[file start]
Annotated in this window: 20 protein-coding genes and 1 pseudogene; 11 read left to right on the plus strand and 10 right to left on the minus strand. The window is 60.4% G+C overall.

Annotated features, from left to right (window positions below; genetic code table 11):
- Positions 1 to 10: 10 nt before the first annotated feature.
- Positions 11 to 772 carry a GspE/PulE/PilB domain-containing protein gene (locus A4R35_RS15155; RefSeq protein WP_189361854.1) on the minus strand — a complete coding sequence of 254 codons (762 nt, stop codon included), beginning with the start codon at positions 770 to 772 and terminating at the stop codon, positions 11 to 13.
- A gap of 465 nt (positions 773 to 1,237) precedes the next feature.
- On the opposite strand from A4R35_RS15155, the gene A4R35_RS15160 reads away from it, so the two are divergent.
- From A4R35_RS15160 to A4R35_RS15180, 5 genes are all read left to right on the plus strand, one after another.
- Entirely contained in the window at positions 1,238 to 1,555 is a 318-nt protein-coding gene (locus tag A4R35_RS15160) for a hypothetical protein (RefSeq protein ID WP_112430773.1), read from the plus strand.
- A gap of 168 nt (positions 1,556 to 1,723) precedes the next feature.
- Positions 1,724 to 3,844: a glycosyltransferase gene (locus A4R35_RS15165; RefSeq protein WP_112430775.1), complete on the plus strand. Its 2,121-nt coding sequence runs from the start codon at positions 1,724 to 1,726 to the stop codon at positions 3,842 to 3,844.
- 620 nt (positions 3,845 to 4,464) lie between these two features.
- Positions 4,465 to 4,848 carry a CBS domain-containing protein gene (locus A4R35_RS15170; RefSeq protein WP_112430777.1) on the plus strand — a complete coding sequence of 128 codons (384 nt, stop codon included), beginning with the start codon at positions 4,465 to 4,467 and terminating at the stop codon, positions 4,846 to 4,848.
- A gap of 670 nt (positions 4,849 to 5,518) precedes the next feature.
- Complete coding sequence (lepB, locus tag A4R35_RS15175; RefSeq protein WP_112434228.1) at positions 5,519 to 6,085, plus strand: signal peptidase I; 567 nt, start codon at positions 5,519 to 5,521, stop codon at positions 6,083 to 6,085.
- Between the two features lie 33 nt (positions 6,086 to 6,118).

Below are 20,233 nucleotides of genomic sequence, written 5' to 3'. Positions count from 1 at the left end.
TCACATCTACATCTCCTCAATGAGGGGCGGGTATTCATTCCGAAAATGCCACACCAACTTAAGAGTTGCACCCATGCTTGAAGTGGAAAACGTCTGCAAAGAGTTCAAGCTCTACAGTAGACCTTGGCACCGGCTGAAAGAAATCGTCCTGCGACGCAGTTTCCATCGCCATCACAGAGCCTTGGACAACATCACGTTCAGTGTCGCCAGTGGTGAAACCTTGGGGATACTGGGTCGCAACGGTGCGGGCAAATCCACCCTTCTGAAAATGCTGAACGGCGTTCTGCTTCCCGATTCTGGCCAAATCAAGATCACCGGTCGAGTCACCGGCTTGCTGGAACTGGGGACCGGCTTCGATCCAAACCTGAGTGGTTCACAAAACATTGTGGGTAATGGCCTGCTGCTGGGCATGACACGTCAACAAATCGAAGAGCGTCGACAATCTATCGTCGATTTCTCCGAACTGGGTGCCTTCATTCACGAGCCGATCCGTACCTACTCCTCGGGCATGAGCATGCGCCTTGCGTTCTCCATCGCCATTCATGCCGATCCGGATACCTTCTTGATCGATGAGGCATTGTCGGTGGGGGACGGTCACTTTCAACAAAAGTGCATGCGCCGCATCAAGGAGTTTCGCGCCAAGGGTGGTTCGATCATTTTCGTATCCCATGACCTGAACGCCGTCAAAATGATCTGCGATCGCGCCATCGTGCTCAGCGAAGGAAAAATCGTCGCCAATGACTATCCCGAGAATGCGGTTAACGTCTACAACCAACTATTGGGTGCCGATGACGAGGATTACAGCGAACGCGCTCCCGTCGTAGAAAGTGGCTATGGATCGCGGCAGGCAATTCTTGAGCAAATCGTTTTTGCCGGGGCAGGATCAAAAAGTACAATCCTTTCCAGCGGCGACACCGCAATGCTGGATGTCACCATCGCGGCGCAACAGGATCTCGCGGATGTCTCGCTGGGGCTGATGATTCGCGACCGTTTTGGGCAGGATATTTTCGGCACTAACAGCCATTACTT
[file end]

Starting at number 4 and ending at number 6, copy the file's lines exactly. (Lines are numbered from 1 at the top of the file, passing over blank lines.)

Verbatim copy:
- Positions 11 to 772 carry a GspE/PulE/PilB domain-containing protein gene (locus A4R35_RS15155; RefSeq protein WP_189361854.1) on the minus strand — a complete coding sequence of 254 codons (762 nt, stop codon included), beginning with the start codon at positions 770 to 772 and terminating at the stop codon, positions 11 to 13.
- A gap of 465 nt (positions 773 to 1,237) precedes the next feature.
- On the opposite strand from A4R35_RS15155, the gene A4R35_RS15160 reads away from it, so the two are divergent.